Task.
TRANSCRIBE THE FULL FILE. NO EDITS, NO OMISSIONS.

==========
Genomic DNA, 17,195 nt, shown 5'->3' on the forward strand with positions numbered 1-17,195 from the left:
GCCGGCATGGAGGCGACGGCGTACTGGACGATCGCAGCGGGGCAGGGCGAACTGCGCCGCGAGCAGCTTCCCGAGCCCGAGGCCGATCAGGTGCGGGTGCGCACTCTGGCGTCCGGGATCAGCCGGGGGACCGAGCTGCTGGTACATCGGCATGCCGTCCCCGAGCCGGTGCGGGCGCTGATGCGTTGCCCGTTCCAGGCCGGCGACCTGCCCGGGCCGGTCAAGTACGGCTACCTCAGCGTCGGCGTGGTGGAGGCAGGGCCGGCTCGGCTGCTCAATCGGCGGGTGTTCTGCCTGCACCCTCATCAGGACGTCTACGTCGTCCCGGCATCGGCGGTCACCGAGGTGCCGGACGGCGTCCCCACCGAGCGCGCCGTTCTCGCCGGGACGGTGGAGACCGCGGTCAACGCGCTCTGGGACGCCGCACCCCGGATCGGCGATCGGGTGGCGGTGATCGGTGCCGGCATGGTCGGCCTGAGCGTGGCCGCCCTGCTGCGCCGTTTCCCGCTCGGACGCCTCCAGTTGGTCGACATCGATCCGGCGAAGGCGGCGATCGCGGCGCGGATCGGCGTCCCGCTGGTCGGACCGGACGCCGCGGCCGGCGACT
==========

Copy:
Genomic DNA, 17,195 nt, shown 5'->3' on the forward strand with positions numbered 1-17,195 from the left:
GCCGGCATGGAGGCGACGGCGTACTGGACGATCGCAGCGGGGCAGGGCGAACTGCGCCGCGAGCAGCTTCCCGAGCCCGAGGCCGATCAGGTGCGGGTGCGCACTCTGGCGTCCGGGATCAGCCGGGGGACCGAGCTGCTGGTACATCGGCATGCCGTCCCCGAGCCGGTGCGGGCGCTGATGCGTTGCCCGTTCCAGGCCGGCGACCTGCCCGGGCCGGTCAAGTACGGCTACCTCAGCGTCGGCGTGGTGGAGGCAGGGCCGGCTCGGCTGCTCAATCGGCGGGTGTTCTGCCTGCACCCTCATCAGGACGTCTACGTCGTCCCGGCATCGGCGGTCACCGAGGTGCCGGACGGCGTCCCCACCGAGCGCGCCGTTCTCGCCGGGACGGTGGAGACCGCGGTCAACGCGCTCTGGGACGCCGCACCCCGGATCGGCGATCGGGTGGCGGTGATCGGTGCCGGCATGGTCGGCCTGAGCGTGGCCGCCCTGCTGCGCCGTTTCCCGCTCGGACGCCTCCAGTTGGTCGACATCGATCCGGCGAAGGCGGCGATCGCGGCGCGGATCGGCGTCCCGCTGGTCGGACCGGACGCCGCGGCCGGCGACT